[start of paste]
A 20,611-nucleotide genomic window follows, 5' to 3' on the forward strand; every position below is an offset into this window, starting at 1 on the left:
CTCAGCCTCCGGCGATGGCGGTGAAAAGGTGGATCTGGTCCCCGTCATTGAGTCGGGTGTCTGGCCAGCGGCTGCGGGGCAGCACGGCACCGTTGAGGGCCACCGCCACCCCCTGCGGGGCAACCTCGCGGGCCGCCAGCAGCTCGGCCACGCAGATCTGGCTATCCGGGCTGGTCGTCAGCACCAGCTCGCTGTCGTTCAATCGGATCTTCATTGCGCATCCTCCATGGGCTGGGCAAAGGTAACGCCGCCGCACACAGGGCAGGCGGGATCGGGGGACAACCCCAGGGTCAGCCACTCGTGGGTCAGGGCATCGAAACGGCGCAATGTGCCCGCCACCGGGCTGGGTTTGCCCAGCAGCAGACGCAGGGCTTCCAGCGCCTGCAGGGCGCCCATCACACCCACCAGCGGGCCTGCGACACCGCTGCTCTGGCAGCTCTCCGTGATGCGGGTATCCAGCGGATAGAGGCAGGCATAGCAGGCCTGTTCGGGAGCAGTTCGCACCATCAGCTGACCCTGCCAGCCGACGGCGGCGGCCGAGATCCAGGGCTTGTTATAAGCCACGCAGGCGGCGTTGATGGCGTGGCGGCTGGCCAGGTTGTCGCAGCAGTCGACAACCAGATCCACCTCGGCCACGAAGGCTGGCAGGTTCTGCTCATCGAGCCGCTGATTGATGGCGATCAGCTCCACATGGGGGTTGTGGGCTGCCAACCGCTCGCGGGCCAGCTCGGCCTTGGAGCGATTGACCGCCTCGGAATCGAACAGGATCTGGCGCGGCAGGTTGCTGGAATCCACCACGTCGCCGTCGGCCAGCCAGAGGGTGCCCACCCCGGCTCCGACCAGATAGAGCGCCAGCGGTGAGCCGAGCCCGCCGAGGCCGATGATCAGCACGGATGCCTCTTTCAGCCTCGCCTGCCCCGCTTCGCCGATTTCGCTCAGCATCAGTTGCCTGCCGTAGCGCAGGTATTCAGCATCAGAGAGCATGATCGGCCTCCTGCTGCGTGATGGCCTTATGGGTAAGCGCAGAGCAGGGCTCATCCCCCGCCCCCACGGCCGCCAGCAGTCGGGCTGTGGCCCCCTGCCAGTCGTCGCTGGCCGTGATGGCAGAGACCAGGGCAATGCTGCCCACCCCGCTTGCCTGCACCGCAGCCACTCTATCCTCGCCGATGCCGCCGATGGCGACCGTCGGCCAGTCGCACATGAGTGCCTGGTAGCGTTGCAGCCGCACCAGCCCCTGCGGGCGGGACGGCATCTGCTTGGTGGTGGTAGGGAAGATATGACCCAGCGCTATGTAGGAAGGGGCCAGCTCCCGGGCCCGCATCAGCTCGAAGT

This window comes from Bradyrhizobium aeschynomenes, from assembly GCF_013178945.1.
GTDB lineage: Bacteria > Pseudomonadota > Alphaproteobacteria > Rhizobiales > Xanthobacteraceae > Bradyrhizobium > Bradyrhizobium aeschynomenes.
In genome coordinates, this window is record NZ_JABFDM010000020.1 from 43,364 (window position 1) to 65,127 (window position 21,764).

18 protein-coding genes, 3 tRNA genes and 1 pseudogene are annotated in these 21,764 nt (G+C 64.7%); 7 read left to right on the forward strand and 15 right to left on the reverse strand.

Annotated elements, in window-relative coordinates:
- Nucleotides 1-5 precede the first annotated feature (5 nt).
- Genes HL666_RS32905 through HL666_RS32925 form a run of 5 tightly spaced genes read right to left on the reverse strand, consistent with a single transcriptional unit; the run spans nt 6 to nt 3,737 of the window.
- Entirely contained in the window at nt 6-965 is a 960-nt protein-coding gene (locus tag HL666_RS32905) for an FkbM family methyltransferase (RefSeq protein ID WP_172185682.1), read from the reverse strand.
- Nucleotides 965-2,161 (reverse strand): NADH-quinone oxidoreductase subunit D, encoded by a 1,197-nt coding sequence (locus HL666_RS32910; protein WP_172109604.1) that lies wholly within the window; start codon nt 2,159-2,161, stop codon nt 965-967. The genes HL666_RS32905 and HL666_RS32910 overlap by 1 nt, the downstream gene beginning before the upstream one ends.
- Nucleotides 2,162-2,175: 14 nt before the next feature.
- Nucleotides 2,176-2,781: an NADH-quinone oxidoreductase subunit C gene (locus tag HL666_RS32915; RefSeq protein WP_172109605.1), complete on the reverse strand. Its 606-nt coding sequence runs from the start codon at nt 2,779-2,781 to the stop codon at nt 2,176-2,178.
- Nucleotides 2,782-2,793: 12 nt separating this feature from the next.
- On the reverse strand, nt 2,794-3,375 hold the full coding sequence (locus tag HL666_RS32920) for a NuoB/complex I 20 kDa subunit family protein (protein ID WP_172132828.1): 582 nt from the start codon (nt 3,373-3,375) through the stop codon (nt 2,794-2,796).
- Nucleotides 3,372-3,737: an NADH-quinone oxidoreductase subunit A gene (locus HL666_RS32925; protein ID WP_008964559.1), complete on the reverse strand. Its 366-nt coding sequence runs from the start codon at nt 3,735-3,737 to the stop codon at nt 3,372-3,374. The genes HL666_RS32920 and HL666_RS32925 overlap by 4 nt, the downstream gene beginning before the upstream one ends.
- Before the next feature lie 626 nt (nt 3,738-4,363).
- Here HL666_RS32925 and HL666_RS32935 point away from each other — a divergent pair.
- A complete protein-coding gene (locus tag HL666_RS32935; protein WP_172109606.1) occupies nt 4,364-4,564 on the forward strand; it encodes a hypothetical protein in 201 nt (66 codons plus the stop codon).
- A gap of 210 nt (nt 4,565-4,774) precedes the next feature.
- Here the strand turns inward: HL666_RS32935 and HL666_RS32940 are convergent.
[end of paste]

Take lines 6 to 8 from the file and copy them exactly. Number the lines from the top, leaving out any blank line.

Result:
18 protein-coding genes, 3 tRNA genes and 1 pseudogene are annotated in these 21,764 nt (G+C 64.7%); 7 read left to right on the forward strand and 15 right to left on the reverse strand.

Annotated elements, in window-relative coordinates:
- Nucleotides 1-5 precede the first annotated feature (5 nt).